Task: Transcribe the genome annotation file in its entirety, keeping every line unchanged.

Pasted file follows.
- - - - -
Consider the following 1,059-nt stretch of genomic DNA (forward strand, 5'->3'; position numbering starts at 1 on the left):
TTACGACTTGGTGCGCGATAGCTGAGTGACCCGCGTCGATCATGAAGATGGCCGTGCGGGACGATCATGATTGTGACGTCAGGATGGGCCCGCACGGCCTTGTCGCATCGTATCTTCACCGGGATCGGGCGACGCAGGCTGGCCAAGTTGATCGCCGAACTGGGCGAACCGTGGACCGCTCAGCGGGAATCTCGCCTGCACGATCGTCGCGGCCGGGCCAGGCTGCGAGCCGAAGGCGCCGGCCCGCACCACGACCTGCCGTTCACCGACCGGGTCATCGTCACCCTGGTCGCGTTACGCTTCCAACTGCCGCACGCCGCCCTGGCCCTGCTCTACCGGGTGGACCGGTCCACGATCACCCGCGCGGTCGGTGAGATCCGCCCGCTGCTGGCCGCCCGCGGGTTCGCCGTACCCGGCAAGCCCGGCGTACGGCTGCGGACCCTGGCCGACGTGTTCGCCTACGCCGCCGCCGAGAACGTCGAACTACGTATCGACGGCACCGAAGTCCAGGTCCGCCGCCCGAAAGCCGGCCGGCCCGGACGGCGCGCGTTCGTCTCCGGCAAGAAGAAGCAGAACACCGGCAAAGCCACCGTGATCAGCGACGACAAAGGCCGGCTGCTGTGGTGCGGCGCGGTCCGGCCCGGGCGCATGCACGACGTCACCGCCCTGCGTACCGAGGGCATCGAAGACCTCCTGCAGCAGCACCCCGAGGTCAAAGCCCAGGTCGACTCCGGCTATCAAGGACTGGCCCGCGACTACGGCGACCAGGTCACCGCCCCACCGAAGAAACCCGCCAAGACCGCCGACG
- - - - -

Consider the following 1,059-nt stretch of genomic DNA (forward strand, 5'->3'; position numbering starts at 1 on the left):
TTACGACTTGGTGCGCGATAGCTGAGTGACCCGCGTCGATCATGAAGATGGCCGTGCGGGACGATCATGATTGTGACGTCAGGATGGGCCCGCACGGCCTTGTCGCATCGTATCTTCACCGGGATCGGGCGACGCAGGCTGGCCAAGTTGATCGCCGAACTGGGCGAACCGTGGACCGCTCAGCGGGAATCTCGCCTGCACGATCGTCGCGGCCGGGCCAGGCTGCGAGCCGAAGGCGCCGGCCCGCACCACGACCTGCCGTTCACCGACCGGGTCATCGTCACCCTGGTCGCGTTACGCTTCCAACTGCCGCACGCCGCCCTGGCCCTGCTCTACCGGGTGGACCGGTCCACGATCACCCGCGCGGTCGGTGAGATCCGCCCGCTGCTGGCCGCCCGCGGGTTCGCCGTACCCGGCAAGCCCGGCGTACGGCTGCGGACCCTGGCCGACGTGTTCGCCTACGCCGCCGCCGAGAACGTCGAACTACGTATCGACGGCACCGAAGTCCAGGTCCGCCGCCCGAAAGCCGGCCGGCCCGGACGGCGCGCGTTCGTCTCCGGCAAGAAGAAGCAGAACACCGGCAAAGCCACCGTGATCAGCGACGACAAAGGCCGGCTGCTGTGGTGCGGCGCGGTCCGGCCCGGGCGCATGCACGACGTCACCGCCCTGCGTACCGAGGGCATCGAAGACCTCCTGCAGCAGCACCCCGAGGTCAAAGCCCAGGTCGACTCCGGCTATCAAGGACTGGCCCGCGACTACGGCGACCAGGTCACCGCCCCACCGAAGAAACCCGCCAAGACCGCCGACG